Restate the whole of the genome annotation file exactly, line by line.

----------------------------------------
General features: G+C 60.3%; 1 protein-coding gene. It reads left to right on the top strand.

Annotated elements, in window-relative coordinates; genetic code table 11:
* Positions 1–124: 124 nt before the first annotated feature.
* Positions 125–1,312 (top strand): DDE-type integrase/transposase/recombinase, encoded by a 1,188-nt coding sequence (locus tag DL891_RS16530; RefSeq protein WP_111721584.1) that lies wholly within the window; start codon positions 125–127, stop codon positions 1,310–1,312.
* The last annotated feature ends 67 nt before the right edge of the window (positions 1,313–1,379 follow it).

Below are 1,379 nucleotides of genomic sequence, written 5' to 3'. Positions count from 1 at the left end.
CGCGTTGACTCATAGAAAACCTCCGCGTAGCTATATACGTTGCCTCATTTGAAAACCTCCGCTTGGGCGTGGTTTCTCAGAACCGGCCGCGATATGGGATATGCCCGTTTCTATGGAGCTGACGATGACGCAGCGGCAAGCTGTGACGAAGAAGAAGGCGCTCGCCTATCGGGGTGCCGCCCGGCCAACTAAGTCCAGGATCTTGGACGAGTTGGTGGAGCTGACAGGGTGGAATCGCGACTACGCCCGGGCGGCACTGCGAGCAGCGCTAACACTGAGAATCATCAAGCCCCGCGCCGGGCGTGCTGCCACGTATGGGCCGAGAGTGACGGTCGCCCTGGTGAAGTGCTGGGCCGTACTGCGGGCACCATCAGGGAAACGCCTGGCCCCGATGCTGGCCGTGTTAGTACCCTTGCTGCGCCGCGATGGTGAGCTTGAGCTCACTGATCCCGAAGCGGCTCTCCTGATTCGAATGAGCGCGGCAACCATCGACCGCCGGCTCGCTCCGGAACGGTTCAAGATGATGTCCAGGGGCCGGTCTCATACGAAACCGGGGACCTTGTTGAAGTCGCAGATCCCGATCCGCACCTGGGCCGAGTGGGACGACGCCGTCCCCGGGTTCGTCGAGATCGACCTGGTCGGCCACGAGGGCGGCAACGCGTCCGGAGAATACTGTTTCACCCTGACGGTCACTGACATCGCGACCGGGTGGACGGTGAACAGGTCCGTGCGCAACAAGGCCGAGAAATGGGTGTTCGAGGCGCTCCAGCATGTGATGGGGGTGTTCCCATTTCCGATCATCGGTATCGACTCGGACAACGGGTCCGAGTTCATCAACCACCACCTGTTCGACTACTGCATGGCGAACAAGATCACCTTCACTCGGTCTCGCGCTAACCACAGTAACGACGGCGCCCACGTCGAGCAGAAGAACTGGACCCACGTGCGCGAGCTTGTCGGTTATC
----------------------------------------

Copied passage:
General features: G+C 60.3%; 1 protein-coding gene. It reads left to right on the top strand.

Annotated elements, in window-relative coordinates; genetic code table 11:
* Positions 1–124: 124 nt before the first annotated feature.
* Positions 125–1,312 (top strand): DDE-type integrase/transposase/recombinase, encoded by a 1,188-nt coding sequence (locus tag DL891_RS16530; RefSeq protein WP_111721584.1) that lies wholly within the window; start codon positions 125–127, stop codon positions 1,310–1,312.
* The last annotated feature ends 67 nt before the right edge of the window (positions 1,313–1,379 follow it).

Below are 1,379 nucleotides of genomic sequence, written 5' to 3'. Positions count from 1 at the left end.
CGCGTTGACTCATAGAAAACCTCCGCGTAGCTATATACGTTGCCTCATTTGAAAACCTCCGCTTGGGCGTGGTTTCTCAGAACCGGCCGCGATATGGGATATGCCCGTTTCTATGGAGCTGACGATGACGCAGCGGCAAGCTGTGACGAAGAAGAAGGCGCTCGCCTATCGGGGTGCCGCCCGGCCAACTAAGTCCAGGATCTTGGACGAGTTGGTGGAGCTGACAGGGTGGAATCGCGACTACGCCCGGGCGGCACTGCGAGCAGCGCTAACACTGAGAATCATCAAGCCCCGCGCCGGGCGTGCTGCCACGTATGGGCCGAGAGTGACGGTCGCCCTGGTGAAGTGCTGGGCCGTACTGCGGGCACCATCAGGGAAACGCCTGGCCCCGATGCTGGCCGTGTTAGTACCCTTGCTGCGCCGCGATGGTGAGCTTGAGCTCACTGATCCCGAAGCGGCTCTCCTGATTCGAATGAGCGCGGCAACCATCGACCGCCGGCTCGCTCCGGAACGGTTCAAGATGATGTCCAGGGGCCGGTCTCATACGAAACCGGGGACCTTGTTGAAGTCGCAGATCCCGATCCGCACCTGGGCCGAGTGGGACGACGCCGTCCCCGGGTTCGTCGAGATCGACCTGGTCGGCCACGAGGGCGGCAACGCGTCCGGAGAATACTGTTTCACCCTGACGGTCACTGACATCGCGACCGGGTGGACGGTGAACAGGTCCGTGCGCAACAAGGCCGAGAAATGGGTGTTCGAGGCGCTCCAGCATGTGATGGGGGTGTTCCCATTTCCGATCATCGGTATCGACTCGGACAACGGGTCCGAGTTCATCAACCACCACCTGTTCGACTACTGCATGGCGAACAAGATCACCTTCACTCGGTCTCGCGCTAACCACAGTAACGACGGCGCCCACGTCGAGCAGAAGAACTGGACCCACGTGCGCGAGCTTGTCGGTTATC